The flaw lies in a part of Windows software known as Crypt32.dll. That file is used by Windows 10 and the last two versions of the Windows Server operating systems — to implement “many of the Certificate and Cryptographic Messaging functions in the CryptoAPI, such as CryptSignMessage” — according to Microsoft. This means that the flaw could affect a broad range of users.

The disclosure appears to represent an improvement in relations between Microsoft and the NSA, which previously secretly collected security exploits of Microsoft’s Windows in order to use the tools for its own hacks. Details of the practice became public in 2017 when a group known as the Shadow Brokers obtained and published the NSA’s tools, leading to an emergency for Microsoft as the company rushed to patch the “zero day” exploits. One month later, Microsoft blamed the NSA exploits for the global spread of malicious software called “WannaCrypt.”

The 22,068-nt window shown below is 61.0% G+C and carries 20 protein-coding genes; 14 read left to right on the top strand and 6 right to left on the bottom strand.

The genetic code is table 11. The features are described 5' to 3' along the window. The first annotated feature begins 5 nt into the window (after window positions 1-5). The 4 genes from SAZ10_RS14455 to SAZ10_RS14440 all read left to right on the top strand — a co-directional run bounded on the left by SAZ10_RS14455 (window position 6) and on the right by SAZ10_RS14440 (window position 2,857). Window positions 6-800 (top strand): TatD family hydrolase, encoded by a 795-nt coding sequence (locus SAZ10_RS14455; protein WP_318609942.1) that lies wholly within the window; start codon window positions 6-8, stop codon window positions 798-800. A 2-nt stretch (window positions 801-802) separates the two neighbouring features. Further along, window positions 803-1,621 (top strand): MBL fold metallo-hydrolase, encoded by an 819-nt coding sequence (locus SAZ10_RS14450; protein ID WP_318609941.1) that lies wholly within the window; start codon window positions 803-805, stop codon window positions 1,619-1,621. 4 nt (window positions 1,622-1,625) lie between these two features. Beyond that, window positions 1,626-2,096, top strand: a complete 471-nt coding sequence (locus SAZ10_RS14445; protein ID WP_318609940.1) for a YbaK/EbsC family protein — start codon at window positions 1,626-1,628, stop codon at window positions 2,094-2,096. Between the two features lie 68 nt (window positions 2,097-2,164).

Microsoft has a policy of regularly releasing security updates on the second Tuesday of each month, and this update aligns with that schedule, according to a Monday statement by Jeff Jones, a senior director at the company.

“We follow the principles of coordinated vulnerability disclosure (CVD) as the industry best practice to protect our customers from reported security vulnerabilities,” Jones said in the statement. “To prevent unnecessary risk to customers, security researchers and vendors do not discuss the details of reported vulnerabilities before an update is available.”

News of the NSA’s discovery was previously reported by The Washington Post and Krebs on Security, a cybersecurity blog.

The release of the patch draws attention to the flaw and creates an urgency for organizations to fix it before bad actors use it for malicious purposes, according to government officials.